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New York Times Operating Profits Shrink in Q4

Company ends 2018 with $709 million in total digital revenue and shoots at 10 million subscriptions by 2025, CEO Mark Thompson says

The New York Times’ fourth quarter earnings report showed a mostly healthy balance sheet closing out 2018, but revealed that operating profits for the quarter were down millions of dollars from the same point in 2017.

“Operating profit decreased to $74.7 million in the fourth quarter of 2018 from $90.5 million in the same period of 2017 and adjusted operating profit,” the company told shareholders in a press statement Wednesday. “Adjusted diluted earnings per share from continuing operations … was $.32 in the fourth quarter of 2018 compared with $.38 in the fourth quarter of 2017.”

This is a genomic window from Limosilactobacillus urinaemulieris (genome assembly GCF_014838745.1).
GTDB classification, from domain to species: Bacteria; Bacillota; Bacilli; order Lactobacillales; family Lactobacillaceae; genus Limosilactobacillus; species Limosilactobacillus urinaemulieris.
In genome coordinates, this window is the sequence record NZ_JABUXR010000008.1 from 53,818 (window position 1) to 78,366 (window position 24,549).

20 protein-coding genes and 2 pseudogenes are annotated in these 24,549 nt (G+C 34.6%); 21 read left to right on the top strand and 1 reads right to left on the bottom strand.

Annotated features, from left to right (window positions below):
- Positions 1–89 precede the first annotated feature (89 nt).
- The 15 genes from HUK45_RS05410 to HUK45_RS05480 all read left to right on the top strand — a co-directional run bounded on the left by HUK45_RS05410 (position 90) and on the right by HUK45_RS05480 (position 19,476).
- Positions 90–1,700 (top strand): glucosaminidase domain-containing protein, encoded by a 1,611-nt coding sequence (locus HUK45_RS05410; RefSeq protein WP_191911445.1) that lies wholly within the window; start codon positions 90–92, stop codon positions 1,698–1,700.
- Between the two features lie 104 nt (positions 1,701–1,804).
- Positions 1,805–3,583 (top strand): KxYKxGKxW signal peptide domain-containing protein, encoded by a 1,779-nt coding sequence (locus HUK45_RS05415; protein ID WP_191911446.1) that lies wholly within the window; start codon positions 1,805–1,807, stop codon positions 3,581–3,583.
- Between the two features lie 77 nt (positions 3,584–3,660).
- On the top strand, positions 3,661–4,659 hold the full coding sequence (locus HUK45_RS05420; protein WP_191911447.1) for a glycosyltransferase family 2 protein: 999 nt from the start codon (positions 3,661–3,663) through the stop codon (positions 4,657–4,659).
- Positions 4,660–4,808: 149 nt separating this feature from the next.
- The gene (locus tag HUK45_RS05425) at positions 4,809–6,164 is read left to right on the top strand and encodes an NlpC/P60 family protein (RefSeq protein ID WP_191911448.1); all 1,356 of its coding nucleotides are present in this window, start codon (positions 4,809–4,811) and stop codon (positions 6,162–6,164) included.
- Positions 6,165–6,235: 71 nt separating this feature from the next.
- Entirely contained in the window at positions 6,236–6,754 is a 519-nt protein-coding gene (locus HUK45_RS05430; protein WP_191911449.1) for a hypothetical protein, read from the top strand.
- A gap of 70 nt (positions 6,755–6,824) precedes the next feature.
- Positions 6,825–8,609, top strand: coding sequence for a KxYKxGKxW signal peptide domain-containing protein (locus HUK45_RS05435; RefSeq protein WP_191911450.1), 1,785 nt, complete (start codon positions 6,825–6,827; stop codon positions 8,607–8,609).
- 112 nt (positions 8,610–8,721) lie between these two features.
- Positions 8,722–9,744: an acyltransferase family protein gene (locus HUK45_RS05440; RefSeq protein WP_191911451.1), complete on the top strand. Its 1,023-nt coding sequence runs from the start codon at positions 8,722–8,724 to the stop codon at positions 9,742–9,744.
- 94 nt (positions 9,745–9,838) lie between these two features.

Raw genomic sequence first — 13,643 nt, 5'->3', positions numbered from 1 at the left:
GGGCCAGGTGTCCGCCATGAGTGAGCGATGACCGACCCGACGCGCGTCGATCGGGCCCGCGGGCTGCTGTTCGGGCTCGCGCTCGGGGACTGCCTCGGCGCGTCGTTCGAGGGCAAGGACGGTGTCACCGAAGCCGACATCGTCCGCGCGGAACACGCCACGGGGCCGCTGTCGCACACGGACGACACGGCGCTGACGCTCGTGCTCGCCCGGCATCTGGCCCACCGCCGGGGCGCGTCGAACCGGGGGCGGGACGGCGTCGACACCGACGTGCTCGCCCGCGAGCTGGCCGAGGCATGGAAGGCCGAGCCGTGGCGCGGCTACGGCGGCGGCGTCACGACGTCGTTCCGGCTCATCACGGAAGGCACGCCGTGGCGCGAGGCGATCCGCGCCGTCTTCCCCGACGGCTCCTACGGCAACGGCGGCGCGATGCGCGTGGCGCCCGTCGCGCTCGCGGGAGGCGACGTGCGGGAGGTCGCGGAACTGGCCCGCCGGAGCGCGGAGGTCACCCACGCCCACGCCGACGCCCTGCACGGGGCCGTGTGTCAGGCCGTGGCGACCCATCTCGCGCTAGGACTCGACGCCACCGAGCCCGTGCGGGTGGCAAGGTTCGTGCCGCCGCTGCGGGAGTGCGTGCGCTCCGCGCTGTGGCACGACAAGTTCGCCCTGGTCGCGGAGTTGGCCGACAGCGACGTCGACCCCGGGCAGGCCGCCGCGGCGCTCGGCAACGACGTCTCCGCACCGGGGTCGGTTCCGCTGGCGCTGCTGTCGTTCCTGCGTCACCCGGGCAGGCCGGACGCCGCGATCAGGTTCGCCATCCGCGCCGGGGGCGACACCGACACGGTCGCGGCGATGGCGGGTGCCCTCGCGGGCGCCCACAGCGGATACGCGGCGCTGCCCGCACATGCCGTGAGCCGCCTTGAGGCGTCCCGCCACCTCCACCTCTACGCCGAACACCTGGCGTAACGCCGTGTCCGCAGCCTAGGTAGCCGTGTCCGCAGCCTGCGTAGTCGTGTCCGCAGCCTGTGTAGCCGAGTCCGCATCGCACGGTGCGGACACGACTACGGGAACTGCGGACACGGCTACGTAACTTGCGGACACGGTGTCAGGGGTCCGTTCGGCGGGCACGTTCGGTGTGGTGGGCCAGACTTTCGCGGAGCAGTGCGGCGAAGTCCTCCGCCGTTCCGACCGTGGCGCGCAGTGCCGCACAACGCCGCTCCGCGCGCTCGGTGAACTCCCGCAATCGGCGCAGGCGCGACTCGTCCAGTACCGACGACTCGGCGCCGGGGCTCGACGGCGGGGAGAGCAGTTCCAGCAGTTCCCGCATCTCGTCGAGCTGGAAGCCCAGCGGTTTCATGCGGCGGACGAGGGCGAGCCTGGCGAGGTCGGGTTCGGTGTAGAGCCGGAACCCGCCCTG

In a statement, company president and CEO Mark Thompson instead focused on the growth of digital revenue and reiterated the Times’ lofty subscriptions goals going into the next decade.

“We ended 2018 with $709 million in total digital revenue. This means that after just three years, we are already three quarters of the way to achieving our five-year goal of doubling digital revenue to $800 million by 2020,” he said. “As a result we are setting ourselves a new goal — to grow our subscription business to more than 10 million subscriptions by 2025.”

Subscription growth has been an unadulterated bright spot for the paper, as paywalls begin cropping up around the entire media industry. In their last quarter earnings report, the Times revealed a total of four million print and digital subscribers. 

“Our appeal to subscribers — and to the world’s leading advertisers — depends more than anything on the quality of our journalism,” Thompson said. “That is why we have increased, rather than cut back, our investment in our newsroom and opinion departments. We want to accelerate our digital growth further, so in 2019, we will direct fresh investment into journalism, product and marketing.”

The company said the decline was “principally due to the benefit from an extra week in the Company’s 2017 fiscal calendar and higher costs in 2018.”